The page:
Sunday, 10 May 2015

Sunday Wonderings

Mathematical language (continued)...
Earlier this year we we looked at the following questions...
  • How important is the language we use when teaching Mathematics???
  • Is there a common language used at your school to teach and discuss specific Maths concepts???
  • Do you have a particular resource that guides your teaching and helps form the basis of the language used???
Interesting questions that are worth a few moments to think about...
 
Yes, Mathematical language is incredibly important as it forms the basis for all learning. We use it to build and extend skills and develop understanding, so the correct use of terminology and consistency across a school helps scaffold students for success. Using a common language helps avoid confusion for both staff and students and ensures there is a strong foundation for growth.
 
There are many quality resources available to help both teachers and students develop their understanding of Mathematics. One of my favourites is Teaching Primary Mathematics by Booker, Bond, Sparrow & Swan. This particular resource provides detailed sequences of mathematical learning based on years of extensive research with children. This particular resource, linked to our Australian curriculum,  helps form the basis of language used in many classrooms and schools.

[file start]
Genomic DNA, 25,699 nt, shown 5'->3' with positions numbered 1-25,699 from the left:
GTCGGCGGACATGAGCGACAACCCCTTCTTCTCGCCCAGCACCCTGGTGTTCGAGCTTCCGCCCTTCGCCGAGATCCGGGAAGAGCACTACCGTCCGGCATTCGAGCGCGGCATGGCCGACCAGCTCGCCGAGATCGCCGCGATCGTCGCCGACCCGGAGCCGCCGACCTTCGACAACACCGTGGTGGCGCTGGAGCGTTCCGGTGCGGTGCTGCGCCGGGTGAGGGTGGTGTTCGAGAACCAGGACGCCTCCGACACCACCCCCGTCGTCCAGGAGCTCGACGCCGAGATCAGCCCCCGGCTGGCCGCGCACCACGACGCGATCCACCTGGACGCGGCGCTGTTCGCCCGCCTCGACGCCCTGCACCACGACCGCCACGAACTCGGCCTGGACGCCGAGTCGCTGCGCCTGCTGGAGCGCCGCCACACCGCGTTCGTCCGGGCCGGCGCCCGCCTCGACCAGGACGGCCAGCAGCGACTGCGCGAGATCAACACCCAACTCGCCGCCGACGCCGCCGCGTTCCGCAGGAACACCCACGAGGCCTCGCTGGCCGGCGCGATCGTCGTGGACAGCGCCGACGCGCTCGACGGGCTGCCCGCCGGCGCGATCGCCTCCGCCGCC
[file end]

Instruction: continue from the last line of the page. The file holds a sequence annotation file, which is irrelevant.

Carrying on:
Earlier we have looked at the language of addition and subtraction and last week we explored the language of multiplication. This week we will explore the language used when teaching division (based on content from Teaching Primary Mathematics).
 

The language of division:

sharing  - the first terminology used for used for division. This can be formalised to demonstrate sharing objects to form arrays - this way the connection between division and multiplication is formed. Lots of stories and modelling is critcal at this stage. Example: there are 16 marbles and 4 children will share them. How many will each person get?
OO     OO     OO     OO
OO     OO     OO     OO
 
divided by - to formalise the division process, introduce the division symbol and use the term divided by. Example: 12 divided by 2 is six
Use the correct division symbol from the beginning, as this distinguishes between the number to be shared from the number sharing. 
 
remainders - it is critical to emphasise when sharing, each person gets the same amount and when the sharing is done - there may be some objects left over... these are called remainders.
Example: 13 bananas shared between (divided between) 4 monkeys
                OOO
                OOO
                OOO
                OOO       O
 
Alternative expressions can be introduced once the division concept is fully understood (this is important as it is likely students will see and hear these other terms and need to know what they mean). These terms can include such words as: goes into, how many, share equally and equal groups.

Do you have any other language associated with division? Feel free to add to our collection!